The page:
VALENTI v. CLOCKTOWER PLAZA PROPERTIES LTD

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Supreme Court, Appellate Division, Second Department, New York.

Dominick VALENTI, appellant, v. CLOCKTOWER PLAZA PROPERTIES, LTD., respondent, et al., defendant.

Decided: June 11, 2014

RUTH C. BALKIN, J.P., CHERYL E. CHAMBERS, JEFFREY A. COHEN, and COLLEEN D. DUFFY, JJ. Markotsis & Lieberman, P.C., Hicksville, N.Y. (Douglas M. Lieberman of counsel), for appellant. Tillim & Shepardson, Melville, N.Y. (Allison M. Kourbage of counsel), for respondent.

In an action, inter alia, for declaratory relief and a permanent injunction enjoining the defendant Clocktower Plaza Properties, Ltd., from utilizing the plaintiff's property as a means of ingress and egress pursuant to an easement dated March 20, 1989, the plaintiff appeals from an order of the Supreme Court, Nassau County (Feinman, J.), entered March 21, 2013, which granted that branch of the motion of the defendant Clocktower Plaza Properties, Ltd., which was pursuant to CPLR 3211(a)(5) to dismiss the complaint insofar as asserted against it based on the doctrine of res judicata.

ORDERED that the order is reversed, on the law, with costs, and that branch of the motion of the defendant Clocktower Plaza Properties, Ltd., which was pursuant to CPLR 3211(a)(5) to dismiss the complaint insofar as asserted against it based on the doctrine of res judicata is denied.

In July 2009, the plaintiff commenced an action (hereinafter the first action) seeking damages against, among others, Clocktower Plaza Properties, Ltd. (hereinafter Clocktower), alleging that Clocktower had breached an easement agreement between the parties by failing to make any payments pursuant to that agreement between February 2001 and February 2009. The Supreme Court awarded Clocktower summary judgment dismissing the first action as time-barred.

In May 2010, the plaintiff commenced another action against Clocktower (hereinafter the second action), alleging that Clocktower was committing a continuing trespass by continuing to enter onto his property without his consent. The Supreme Court awarded Clocktower summary judgment dismissing the second action on the ground that, as an out-of-possession landlord, the plaintiff could not maintain an action sounding in trespass.

In September 2012, the plaintiff commenced the instant action against, among others, Clocktower, seeking, inter alia, a permanent injunction enjoining it from entering onto his property. The plaintiff alleged, among other things, that Clocktower had breached the easement agreement by continuing to refuse to make payments as required under its terms and that, consequently, he had properly terminated the agreement, thus stripping Clocktower of any rights it might have had to enter upon his property. Alternatively, the plaintiff alleged that, since Clocktower had asserted in the second action that it was not a party to the easement agreement, Clocktower was judicially estopped from arguing otherwise and, thus, it had no rights arising from the easement agreement and no other basis upon which to lawfully enter upon his property. Clocktower moved pursuant to CPLR 3211(a)(5) to dismiss the complaint insofar as asserted against it based on the doctrine of res judicata, and the Supreme Court granted that relief.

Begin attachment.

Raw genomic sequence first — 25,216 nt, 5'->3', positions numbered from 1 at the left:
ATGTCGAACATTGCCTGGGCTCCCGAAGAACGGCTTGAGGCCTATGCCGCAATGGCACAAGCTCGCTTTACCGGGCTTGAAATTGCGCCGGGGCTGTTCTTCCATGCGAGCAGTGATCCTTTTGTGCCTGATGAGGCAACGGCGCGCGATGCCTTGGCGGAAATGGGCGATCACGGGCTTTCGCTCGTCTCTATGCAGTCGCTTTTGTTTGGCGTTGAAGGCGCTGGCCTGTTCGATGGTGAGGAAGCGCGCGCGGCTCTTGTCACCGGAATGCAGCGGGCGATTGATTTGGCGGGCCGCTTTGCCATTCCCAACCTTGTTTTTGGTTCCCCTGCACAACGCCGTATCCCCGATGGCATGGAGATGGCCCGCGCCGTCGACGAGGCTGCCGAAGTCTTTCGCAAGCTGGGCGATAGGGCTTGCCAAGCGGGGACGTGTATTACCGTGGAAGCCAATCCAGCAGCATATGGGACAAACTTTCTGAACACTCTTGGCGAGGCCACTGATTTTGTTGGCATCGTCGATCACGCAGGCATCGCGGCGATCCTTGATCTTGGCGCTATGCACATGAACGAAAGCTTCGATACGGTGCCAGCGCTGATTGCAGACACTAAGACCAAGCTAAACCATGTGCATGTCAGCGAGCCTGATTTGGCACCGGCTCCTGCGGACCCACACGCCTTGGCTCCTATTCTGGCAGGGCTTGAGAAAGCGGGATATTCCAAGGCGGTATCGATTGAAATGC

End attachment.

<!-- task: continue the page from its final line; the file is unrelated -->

“Under the doctrine of res judicata, a disposition on the merits bars litigation between the same parties, or those in privity with them, of a cause of action arising out of the same transaction or series of transactions as a cause of action that either was raised or could have been raised in the prior proceeding” (Abraham v. Hermitage Ins. Co., 47 AD3d 855, 855). “The doctrine of res judicata operates to preclude the renewal of issues actually litigated and resolved in a prior proceeding as well as claims for different relief which arise out of the same factual grouping or transaction and which should have or could have been resolved in the prior proceeding” (Union St. Tower, LLC v. Richmond, 84 AD3d 784, 785 [internal quotation marks omitted] ). To determine what factual grouping constitutes a transaction, the court must consider how the facts are related in time, space, origin, or motivation, whether they form a convenient trial unit, and whether their treatment as a unit conforms to the parties' expectations, business understanding, or usage (see Smith v. Russell Sage Coll., 54 N.Y.2d 185, 192–193).

Here, contrary to Clocktower's contention, res judicata does not bar this action. Pursuant to the terms of the easement agreement, Clocktower has a continuing obligation to pay the plaintiff for its use of his property. By alleging that Clocktower affirmatively refused to abide by the easement agreement even after the disposition of the first action, which only sought damages for breach of the easement agreement over a limited period of time, the plaintiff made out a cause of action alleging Clocktower's anticipatory repudiation of the agreement that, if established, permitted him to terminate the easement agreement. These allegations could not have formed the basis for either the first or the second action and, thus, Clocktower's alleged subsequent breaches are not part of the same group of transactions that resulted in the dismissal of the first and second actions (see generally IDT Corp. v. Tyco Group, S.A.R.L., 104 AD3d 170, 177–178, revd on other grounds, ––– NY3d ––––, 2014 N.Y. Slip Op 04044, *5 [2014] ).

In light of the foregoing, the Supreme Court should not have granted that branch of Clocktower's motion which was pursuant to CPLR 3211(a)(5) to dismiss the complaint insofar as asserted against it based on the doctrine of res judicata.

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